Congress is about to open a new, real-time window into its members' stock trades, real estate deals and other financial transactions, allowing anyone to view the information online within weeks of the investments.
The frequent reporting requirement also will cover top congressional aides and other senior government officials, including the president and the vice president — about 28,000 executive branch employees by one count.
Making lawmakers and other officials report their investment transactions every 30 days or 45 days, depending on the final language, is a key component of legislation explicitly prohibiting them from trading on insider information.
Both the House and Senate overwhelmingly approved different versions earlier this month and final passage is expected soon. The next step is up to Senate Majority Leader Harry Reid, D-Nev., who can bring the House's slightly narrower version to a vote or let a House-Senate conference work out the differences.
Insider trading is already illegal and there's no exemption for government officials. But the perception persists that it's taking place in the halls of Congress, perpetuated by occasional investigations and media reports of key lawmakers buying, selling or holding stocks or real estate in areas where they influence policy.
The Office of Congressional Ethics is now looking at the trading activities of Rep. Spencer Bachus, R-Ala. In the two months surrounding the 2008 financial collapse and subsequent $700 billion bailout passed by Congress, he made more than three dozen trades.
Bachus, now chairman of the House Financial Services Committee but then its senior Republican, participated in closed briefings on the crisis by Federal Reserve Chairman Ben Bernanke and then-Treasury Secretary Henry Paulson. He's denied using inside information, and subsequent records show he incurred a net loss of $19,490.
With Congress enjoying only a 19 percent approval rating, according to the latest Associated Press-GfK poll, lawmakers are eager to be seen as reformers early in an election year. Timely exposure of their own financial transactions is a step in that direction, according to watchdog groups.
"The reporting requirement is the best part" of the insider trading law, said Melanie Sloan, executive director of Citizens for Responsibility and Ethics in Washington. "People will know what members and staff are buying and selling. If they're profiting through their positions in Congress, that will be revealed."
Sloan said groups like hers also will be comparing the members' reports with matters before the committees on which they serve. "There certainly will be complaints filed," she predicted. "There will be a deterrent effect from engaging in misconduct."
John Wonderlich, policy director at the Sunlight Foundation watchdog group, agreed. "The primary impact will be behavioral. Since major transactions will be disclosed monthly, the unethical choice becomes slightly less attractive," he said.
Bill Allison, editorial director for the Sunlight Foundation, said his organization might look for unusual trades by lawmakers.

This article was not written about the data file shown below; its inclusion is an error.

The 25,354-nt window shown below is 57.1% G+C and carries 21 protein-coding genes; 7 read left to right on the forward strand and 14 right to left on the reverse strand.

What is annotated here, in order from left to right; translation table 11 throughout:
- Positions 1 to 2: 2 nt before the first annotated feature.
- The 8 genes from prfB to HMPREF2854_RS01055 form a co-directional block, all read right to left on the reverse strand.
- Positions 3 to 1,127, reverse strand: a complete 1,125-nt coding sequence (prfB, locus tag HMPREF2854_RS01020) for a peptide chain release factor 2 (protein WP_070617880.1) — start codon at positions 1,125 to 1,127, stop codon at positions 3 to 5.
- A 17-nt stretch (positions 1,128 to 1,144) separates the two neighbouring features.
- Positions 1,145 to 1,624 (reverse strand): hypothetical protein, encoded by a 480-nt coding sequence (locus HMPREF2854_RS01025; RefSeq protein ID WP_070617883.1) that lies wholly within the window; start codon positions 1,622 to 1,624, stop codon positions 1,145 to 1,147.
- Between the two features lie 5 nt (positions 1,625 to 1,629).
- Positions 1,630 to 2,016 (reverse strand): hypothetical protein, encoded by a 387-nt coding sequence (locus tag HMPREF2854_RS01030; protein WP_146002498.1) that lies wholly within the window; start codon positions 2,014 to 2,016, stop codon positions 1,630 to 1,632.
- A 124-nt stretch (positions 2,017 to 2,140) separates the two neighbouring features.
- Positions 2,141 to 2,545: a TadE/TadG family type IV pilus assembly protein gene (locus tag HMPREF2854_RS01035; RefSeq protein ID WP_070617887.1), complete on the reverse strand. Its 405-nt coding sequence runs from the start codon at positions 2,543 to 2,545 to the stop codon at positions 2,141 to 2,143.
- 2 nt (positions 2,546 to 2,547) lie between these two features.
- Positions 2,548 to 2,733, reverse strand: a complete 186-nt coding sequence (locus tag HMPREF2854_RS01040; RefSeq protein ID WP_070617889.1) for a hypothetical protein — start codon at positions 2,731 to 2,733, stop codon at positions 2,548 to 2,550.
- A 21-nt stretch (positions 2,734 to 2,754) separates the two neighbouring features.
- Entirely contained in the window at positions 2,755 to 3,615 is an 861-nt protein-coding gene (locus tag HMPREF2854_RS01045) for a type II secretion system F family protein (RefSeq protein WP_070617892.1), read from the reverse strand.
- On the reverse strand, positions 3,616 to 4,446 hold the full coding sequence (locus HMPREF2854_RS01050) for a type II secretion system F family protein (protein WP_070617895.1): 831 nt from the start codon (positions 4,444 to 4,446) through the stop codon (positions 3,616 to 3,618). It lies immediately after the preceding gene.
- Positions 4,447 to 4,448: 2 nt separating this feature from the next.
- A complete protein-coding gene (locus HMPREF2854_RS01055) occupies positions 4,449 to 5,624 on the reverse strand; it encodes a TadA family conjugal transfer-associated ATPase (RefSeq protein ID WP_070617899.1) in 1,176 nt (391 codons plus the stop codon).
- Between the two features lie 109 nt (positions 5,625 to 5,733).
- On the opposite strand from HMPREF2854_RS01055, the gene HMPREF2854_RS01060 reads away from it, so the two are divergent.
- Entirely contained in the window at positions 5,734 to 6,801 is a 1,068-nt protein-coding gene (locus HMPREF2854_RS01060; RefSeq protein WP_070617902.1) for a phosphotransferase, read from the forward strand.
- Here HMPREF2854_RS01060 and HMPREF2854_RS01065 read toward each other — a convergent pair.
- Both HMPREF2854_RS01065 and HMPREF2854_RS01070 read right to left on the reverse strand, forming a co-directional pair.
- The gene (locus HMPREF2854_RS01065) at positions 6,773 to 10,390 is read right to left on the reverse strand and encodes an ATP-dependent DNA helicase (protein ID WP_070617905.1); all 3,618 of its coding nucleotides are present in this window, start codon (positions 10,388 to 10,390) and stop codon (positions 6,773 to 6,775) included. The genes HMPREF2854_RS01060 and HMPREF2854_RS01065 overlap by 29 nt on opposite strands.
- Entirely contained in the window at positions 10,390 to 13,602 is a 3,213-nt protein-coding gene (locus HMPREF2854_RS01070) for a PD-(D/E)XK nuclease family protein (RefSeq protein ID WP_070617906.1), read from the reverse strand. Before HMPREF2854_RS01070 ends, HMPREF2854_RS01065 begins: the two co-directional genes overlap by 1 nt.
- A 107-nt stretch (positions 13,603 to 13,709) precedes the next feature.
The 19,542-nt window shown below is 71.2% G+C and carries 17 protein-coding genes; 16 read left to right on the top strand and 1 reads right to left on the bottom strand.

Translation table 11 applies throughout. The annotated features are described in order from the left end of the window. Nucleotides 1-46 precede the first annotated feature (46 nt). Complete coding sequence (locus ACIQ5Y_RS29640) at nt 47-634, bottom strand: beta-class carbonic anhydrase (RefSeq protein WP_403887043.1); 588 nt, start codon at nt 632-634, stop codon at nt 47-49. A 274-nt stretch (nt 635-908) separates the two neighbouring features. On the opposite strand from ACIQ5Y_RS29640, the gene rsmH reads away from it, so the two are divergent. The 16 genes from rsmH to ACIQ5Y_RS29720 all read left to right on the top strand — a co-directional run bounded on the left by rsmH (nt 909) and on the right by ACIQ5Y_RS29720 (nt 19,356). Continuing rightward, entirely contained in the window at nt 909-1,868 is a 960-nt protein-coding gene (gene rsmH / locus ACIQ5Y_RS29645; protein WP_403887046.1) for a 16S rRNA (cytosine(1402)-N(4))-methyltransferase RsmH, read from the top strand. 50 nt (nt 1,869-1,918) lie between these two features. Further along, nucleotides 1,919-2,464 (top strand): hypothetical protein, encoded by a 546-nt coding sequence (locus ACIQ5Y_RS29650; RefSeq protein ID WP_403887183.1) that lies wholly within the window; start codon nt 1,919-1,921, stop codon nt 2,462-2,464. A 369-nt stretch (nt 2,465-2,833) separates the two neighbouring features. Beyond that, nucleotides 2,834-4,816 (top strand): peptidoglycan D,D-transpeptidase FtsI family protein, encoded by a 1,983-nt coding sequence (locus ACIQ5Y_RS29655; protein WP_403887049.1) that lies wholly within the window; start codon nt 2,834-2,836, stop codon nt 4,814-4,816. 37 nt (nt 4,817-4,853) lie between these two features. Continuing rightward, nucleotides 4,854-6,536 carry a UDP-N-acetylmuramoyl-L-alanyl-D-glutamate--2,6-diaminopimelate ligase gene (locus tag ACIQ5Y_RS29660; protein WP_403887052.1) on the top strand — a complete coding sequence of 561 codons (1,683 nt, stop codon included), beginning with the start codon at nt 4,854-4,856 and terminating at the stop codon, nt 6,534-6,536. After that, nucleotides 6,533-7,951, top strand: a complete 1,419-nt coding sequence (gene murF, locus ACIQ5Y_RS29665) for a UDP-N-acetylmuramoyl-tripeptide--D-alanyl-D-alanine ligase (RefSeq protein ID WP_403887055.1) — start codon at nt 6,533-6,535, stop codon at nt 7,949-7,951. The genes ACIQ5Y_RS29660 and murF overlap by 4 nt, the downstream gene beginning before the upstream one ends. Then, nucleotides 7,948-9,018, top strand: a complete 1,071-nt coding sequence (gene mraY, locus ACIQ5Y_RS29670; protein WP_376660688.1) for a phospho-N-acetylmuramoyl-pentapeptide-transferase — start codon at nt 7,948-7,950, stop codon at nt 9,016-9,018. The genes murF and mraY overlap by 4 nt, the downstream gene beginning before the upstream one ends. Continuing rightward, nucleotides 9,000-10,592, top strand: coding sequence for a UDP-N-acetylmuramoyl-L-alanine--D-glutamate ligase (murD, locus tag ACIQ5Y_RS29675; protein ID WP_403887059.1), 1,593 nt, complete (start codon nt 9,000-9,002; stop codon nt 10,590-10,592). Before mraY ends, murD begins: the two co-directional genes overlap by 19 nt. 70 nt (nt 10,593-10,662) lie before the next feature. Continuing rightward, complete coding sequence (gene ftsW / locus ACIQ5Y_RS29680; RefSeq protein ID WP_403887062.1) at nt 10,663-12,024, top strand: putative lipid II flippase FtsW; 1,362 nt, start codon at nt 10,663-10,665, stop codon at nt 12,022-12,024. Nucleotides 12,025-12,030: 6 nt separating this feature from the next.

"If lots of people are buying Apple and members of Congress are dumping Apple, we would want to look at that," he said.
Alabama Sen. Richard Shelby said ethics can't be legislated "but you can tighten reporting and make it tougher to cheat."
But Shelby, the top Republican on the Senate Banking Committee, is skeptical that the bill will alter people's view of lawmakers. "Congress has been the whipping boy for a long time. One bill won't change a lot of it," he said.
Members of Congress and top aides now file disclosure forms once a year. While the House clerk posts the filings online, the Senate still requires people to come to a Senate office building in Washington to look up a report.
The annual reports usually are released in mid-June, and they cover the previous calendar year. That means a report covering 2011 isn't filed until May 2012 and isn't publicly disclosed until a month later. A January 2011 transaction could be nearly a year and a half old before the public might learn of it.
Despite the added transparency, some members of Congress said they don't believe the frequent reporting is needed.
"I don't think it's necessary to impose that extra step," Sen. Frank Lautenberg, D-N.J., said, while adding that he would comply.
Sen. Charles Grassley, R-Iowa, a farm owner, chuckled that he has one asset that won't be traded. "When you buy a farm, you buy a farm forever. You don't sell it," he said.
Grassley's 2010 transactions were in mutual funds. While the House and Senate ethics committees would have to work out the precise transaction reporting rules, the legislation would only exempt publicly traded, widely diversified mutual funds in which the individual has no control over the assets. That would mean real estate deals would be reportable, and so would sector funds that are not widely diversified, such as those holding only high-tech stocks.
Rep. Howard Berman, D-Calif., joked that the requirement won't be a burden for him.
"Since I do none of my own trading and have some guy who does it, it's a burden on him," Berman said. He took the extra step, not required, of attaching his broker statements showing dozens of transactions to his 2010 disclosure form.
Rep. Darrell Issa, R-Calif., one of the richest members of Congress, said he supports the legislation but urged his colleagues to think carefully about what they're doing.
"The last time an ethics bill was rushed through Congress, it erroneously banned members of Congress who had their pilot's licenses from flying their own private planes," he said. "Past history has shown that tough-sounding measures often don't address ineffective enforcement mechanisms or help sort out real abuses of the public trust from everyday mudslinging."
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